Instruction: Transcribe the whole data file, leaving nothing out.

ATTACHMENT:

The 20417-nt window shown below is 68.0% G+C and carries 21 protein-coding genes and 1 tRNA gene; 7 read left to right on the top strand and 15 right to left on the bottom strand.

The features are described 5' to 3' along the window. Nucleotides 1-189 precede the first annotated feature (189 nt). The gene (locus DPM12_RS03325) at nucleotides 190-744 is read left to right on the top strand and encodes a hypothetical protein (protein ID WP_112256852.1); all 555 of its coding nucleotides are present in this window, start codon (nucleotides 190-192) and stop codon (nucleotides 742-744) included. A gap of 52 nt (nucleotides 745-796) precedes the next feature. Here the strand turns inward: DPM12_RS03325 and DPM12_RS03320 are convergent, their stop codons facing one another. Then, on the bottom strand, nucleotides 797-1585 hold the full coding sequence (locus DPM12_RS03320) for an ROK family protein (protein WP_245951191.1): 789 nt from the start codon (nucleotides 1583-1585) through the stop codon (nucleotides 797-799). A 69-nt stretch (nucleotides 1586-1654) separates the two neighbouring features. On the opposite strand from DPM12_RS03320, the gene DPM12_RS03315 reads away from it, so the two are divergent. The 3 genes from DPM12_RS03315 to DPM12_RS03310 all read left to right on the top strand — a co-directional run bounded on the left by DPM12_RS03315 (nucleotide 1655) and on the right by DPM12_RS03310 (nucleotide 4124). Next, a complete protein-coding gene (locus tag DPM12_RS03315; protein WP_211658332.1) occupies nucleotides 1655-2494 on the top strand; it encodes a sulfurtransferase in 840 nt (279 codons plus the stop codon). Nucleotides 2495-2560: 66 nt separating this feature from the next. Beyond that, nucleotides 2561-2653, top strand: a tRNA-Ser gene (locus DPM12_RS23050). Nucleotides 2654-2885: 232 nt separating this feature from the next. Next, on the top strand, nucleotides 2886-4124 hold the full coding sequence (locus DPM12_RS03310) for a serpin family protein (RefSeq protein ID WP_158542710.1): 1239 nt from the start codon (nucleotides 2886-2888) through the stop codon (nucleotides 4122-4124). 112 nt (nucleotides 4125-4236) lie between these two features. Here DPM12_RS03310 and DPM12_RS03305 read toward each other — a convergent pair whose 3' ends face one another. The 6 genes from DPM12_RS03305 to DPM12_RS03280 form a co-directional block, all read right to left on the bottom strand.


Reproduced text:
The 20417-nt window shown below is 68.0% G+C and carries 21 protein-coding genes and 1 tRNA gene; 7 read left to right on the top strand and 15 right to left on the bottom strand.

The features are described 5' to 3' along the window. Nucleotides 1-189 precede the first annotated feature (189 nt). The gene (locus DPM12_RS03325) at nucleotides 190-744 is read left to right on the top strand and encodes a hypothetical protein (protein ID WP_112256852.1); all 555 of its coding nucleotides are present in this window, start codon (nucleotides 190-192) and stop codon (nucleotides 742-744) included. A gap of 52 nt (nucleotides 745-796) precedes the next feature. Here the strand turns inward: DPM12_RS03325 and DPM12_RS03320 are convergent, their stop codons facing one another. Then, on the bottom strand, nucleotides 797-1585 hold the full coding sequence (locus DPM12_RS03320) for an ROK family protein (protein WP_245951191.1): 789 nt from the start codon (nucleotides 1583-1585) through the stop codon (nucleotides 797-799). A 69-nt stretch (nucleotides 1586-1654) separates the two neighbouring features. On the opposite strand from DPM12_RS03320, the gene DPM12_RS03315 reads away from it, so the two are divergent. The 3 genes from DPM12_RS03315 to DPM12_RS03310 all read left to right on the top strand — a co-directional run bounded on the left by DPM12_RS03315 (nucleotide 1655) and on the right by DPM12_RS03310 (nucleotide 4124). Next, a complete protein-coding gene (locus tag DPM12_RS03315; protein WP_211658332.1) occupies nucleotides 1655-2494 on the top strand; it encodes a sulfurtransferase in 840 nt (279 codons plus the stop codon). Nucleotides 2495-2560: 66 nt separating this feature from the next. Beyond that, nucleotides 2561-2653, top strand: a tRNA-Ser gene (locus DPM12_RS23050). Nucleotides 2654-2885: 232 nt separating this feature from the next. Next, on the top strand, nucleotides 2886-4124 hold the full coding sequence (locus DPM12_RS03310) for a serpin family protein (RefSeq protein ID WP_158542710.1): 1239 nt from the start codon (nucleotides 2886-2888) through the stop codon (nucleotides 4122-4124). 112 nt (nucleotides 4125-4236) lie between these two features. Here DPM12_RS03310 and DPM12_RS03305 read toward each other — a convergent pair whose 3' ends face one another. The 6 genes from DPM12_RS03305 to DPM12_RS03280 form a co-directional block, all read right to left on the bottom strand.